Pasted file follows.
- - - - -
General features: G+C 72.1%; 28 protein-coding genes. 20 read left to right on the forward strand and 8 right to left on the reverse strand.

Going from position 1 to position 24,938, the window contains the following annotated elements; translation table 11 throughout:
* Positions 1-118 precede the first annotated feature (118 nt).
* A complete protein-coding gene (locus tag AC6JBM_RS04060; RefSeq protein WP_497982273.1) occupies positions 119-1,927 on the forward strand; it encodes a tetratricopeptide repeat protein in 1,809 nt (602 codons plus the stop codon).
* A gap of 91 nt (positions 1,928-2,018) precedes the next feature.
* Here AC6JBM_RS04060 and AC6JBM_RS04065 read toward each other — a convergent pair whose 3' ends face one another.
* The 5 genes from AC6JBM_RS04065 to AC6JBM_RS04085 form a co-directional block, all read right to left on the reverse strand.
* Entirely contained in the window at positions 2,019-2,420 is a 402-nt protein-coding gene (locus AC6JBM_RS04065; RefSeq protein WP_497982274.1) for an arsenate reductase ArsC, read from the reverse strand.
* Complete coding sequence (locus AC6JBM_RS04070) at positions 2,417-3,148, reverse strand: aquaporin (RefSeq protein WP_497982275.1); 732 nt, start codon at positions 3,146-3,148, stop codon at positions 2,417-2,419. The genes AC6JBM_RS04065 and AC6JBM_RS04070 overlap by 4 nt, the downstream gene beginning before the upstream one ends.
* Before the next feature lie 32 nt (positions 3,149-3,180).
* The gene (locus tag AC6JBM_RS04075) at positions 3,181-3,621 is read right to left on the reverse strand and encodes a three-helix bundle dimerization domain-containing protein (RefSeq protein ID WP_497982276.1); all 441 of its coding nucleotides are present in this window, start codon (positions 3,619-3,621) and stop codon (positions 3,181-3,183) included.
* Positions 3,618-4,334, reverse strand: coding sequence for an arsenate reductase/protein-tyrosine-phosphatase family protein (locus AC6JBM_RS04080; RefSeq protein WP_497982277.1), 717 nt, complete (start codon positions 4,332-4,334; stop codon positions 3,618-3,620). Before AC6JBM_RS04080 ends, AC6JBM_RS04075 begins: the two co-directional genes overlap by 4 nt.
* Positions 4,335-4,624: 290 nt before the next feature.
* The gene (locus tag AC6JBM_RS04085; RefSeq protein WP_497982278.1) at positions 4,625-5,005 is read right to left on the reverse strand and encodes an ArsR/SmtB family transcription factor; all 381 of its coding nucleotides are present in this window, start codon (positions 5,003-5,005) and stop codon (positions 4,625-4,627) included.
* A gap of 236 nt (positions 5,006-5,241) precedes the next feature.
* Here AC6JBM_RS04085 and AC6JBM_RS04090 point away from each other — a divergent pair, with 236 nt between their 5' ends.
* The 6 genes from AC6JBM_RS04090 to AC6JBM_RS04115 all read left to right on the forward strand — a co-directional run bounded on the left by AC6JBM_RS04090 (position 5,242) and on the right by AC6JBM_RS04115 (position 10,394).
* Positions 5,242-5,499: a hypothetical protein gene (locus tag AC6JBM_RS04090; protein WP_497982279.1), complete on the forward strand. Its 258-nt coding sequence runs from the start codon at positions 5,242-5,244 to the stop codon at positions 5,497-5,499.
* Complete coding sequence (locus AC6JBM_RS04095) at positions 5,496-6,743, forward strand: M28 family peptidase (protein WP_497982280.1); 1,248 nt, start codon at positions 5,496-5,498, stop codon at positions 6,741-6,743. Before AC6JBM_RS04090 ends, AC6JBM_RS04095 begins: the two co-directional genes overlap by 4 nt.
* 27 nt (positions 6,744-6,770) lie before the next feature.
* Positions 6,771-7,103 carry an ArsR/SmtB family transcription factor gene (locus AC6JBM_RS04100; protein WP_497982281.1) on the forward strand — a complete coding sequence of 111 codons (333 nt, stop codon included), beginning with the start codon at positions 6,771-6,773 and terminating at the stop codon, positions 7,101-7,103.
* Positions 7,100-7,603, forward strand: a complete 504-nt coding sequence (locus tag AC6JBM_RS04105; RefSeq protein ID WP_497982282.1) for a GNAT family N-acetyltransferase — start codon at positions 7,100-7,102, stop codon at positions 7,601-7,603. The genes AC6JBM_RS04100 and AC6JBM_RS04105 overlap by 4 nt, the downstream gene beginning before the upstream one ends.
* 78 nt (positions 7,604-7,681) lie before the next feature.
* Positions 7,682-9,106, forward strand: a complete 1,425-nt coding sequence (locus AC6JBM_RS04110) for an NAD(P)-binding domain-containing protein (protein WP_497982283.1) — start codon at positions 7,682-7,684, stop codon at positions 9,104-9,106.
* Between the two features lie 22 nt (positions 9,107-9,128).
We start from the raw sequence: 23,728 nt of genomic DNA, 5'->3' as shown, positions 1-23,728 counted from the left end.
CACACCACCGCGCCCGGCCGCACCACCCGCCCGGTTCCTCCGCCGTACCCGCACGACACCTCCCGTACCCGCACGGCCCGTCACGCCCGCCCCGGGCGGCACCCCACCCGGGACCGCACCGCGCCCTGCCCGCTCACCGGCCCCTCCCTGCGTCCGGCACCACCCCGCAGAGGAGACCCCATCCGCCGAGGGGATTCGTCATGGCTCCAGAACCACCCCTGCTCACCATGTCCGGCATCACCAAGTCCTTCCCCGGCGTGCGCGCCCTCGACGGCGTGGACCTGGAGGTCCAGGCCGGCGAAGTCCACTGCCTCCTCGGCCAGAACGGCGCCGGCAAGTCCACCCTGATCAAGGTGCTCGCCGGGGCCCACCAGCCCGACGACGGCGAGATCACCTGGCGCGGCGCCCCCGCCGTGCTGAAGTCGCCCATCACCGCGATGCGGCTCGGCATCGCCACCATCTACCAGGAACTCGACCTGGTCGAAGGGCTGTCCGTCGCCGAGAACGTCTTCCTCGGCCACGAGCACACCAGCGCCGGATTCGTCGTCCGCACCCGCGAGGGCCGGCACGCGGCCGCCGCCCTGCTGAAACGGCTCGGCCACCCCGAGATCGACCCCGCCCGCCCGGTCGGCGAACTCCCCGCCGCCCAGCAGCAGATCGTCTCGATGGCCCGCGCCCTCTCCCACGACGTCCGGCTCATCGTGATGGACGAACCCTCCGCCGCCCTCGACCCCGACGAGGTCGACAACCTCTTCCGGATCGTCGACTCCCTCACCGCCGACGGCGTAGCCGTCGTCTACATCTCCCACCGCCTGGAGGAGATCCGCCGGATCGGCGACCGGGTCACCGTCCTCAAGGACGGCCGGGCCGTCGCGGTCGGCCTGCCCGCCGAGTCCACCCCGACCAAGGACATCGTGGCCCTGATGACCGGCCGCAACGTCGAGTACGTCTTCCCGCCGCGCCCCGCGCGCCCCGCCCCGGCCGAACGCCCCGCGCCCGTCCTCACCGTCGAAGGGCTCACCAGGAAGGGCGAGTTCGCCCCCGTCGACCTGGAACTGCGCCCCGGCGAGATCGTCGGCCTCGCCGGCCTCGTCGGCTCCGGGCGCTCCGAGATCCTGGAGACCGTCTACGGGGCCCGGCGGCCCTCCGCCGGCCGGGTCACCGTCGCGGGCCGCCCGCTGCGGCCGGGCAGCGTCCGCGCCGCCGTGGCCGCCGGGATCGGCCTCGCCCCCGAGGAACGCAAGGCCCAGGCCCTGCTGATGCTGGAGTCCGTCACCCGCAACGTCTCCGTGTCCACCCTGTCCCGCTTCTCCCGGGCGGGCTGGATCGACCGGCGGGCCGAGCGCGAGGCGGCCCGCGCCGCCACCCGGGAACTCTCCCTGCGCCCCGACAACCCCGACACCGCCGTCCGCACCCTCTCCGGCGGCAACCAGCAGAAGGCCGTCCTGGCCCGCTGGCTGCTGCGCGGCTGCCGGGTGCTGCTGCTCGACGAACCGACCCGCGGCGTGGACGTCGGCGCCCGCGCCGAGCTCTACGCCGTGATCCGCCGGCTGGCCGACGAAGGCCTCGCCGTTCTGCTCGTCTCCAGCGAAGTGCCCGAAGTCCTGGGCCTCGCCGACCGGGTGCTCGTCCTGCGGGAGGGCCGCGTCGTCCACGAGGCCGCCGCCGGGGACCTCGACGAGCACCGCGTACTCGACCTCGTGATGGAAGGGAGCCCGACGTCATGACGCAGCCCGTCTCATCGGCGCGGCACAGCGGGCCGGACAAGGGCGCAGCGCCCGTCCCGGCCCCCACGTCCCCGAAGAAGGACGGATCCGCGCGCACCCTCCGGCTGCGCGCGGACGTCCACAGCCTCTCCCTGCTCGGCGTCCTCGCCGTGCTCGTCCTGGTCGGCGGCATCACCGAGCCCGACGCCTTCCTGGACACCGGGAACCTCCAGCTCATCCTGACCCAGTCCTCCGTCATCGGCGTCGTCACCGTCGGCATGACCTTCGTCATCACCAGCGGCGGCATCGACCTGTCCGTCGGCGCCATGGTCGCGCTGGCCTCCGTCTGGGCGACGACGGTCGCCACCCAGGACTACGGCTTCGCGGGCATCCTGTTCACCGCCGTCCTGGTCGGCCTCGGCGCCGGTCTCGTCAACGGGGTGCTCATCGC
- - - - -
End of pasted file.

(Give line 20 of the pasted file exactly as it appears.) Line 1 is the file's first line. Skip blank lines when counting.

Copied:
* 27 nt (positions 6,744-6,770) lie before the next feature.